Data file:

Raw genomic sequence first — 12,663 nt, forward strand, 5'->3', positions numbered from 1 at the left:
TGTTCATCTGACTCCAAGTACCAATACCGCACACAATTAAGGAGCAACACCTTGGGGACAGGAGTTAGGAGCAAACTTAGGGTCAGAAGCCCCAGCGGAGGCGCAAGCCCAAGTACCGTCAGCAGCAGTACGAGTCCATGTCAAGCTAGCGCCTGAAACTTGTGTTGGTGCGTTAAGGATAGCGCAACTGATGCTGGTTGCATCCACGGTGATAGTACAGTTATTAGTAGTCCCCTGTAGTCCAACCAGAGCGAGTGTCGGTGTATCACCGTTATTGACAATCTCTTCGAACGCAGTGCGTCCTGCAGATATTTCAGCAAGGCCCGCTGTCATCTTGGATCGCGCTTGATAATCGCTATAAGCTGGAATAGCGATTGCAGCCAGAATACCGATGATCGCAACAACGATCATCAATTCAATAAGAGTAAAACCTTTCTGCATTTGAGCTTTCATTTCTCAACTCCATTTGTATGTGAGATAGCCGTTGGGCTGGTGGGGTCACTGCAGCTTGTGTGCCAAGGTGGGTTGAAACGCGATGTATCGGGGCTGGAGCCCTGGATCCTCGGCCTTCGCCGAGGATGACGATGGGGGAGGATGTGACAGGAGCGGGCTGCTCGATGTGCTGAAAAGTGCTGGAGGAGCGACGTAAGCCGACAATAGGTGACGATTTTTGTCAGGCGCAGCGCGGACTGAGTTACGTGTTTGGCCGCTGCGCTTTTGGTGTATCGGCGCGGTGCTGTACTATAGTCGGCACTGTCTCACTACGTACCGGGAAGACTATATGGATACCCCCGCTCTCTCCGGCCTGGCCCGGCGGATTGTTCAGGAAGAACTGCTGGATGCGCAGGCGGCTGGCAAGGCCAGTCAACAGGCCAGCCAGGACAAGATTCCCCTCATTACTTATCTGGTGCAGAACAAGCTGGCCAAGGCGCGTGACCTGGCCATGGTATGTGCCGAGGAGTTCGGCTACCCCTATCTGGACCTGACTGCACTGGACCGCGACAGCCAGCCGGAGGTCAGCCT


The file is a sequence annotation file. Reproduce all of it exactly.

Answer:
Raw genomic sequence first — 12,663 nt, forward strand, 5'->3', positions numbered from 1 at the left:
TGTTCATCTGACTCCAAGTACCAATACCGCACACAATTAAGGAGCAACACCTTGGGGACAGGAGTTAGGAGCAAACTTAGGGTCAGAAGCCCCAGCGGAGGCGCAAGCCCAAGTACCGTCAGCAGCAGTACGAGTCCATGTCAAGCTAGCGCCTGAAACTTGTGTTGGTGCGTTAAGGATAGCGCAACTGATGCTGGTTGCATCCACGGTGATAGTACAGTTATTAGTAGTCCCCTGTAGTCCAACCAGAGCGAGTGTCGGTGTATCACCGTTATTGACAATCTCTTCGAACGCAGTGCGTCCTGCAGATATTTCAGCAAGGCCCGCTGTCATCTTGGATCGCGCTTGATAATCGCTATAAGCTGGAATAGCGATTGCAGCCAGAATACCGATGATCGCAACAACGATCATCAATTCAATAAGAGTAAAACCTTTCTGCATTTGAGCTTTCATTTCTCAACTCCATTTGTATGTGAGATAGCCGTTGGGCTGGTGGGGTCACTGCAGCTTGTGTGCCAAGGTGGGTTGAAACGCGATGTATCGGGGCTGGAGCCCTGGATCCTCGGCCTTCGCCGAGGATGACGATGGGGGAGGATGTGACAGGAGCGGGCTGCTCGATGTGCTGAAAAGTGCTGGAGGAGCGACGTAAGCCGACAATAGGTGACGATTTTTGTCAGGCGCAGCGCGGACTGAGTTACGTGTTTGGCCGCTGCGCTTTTGGTGTATCGGCGCGGTGCTGTACTATAGTCGGCACTGTCTCACTACGTACCGGGAAGACTATATGGATACCCCCGCTCTCTCCGGCCTGGCCCGGCGGATTGTTCAGGAAGAACTGCTGGATGCGCAGGCGGCTGGCAAGGCCAGTCAACAGGCCAGCCAGGACAAGATTCCCCTCATTACTTATCTGGTGCAGAACAAGCTGGCCAAGGCGCGTGACCTGGCCATGGTATGTGCCGAGGAGTTCGGCTACCCCTATCTGGACCTGACTGCACTGGACCGCGACAGCCAGCCGGAGGTCAGCCT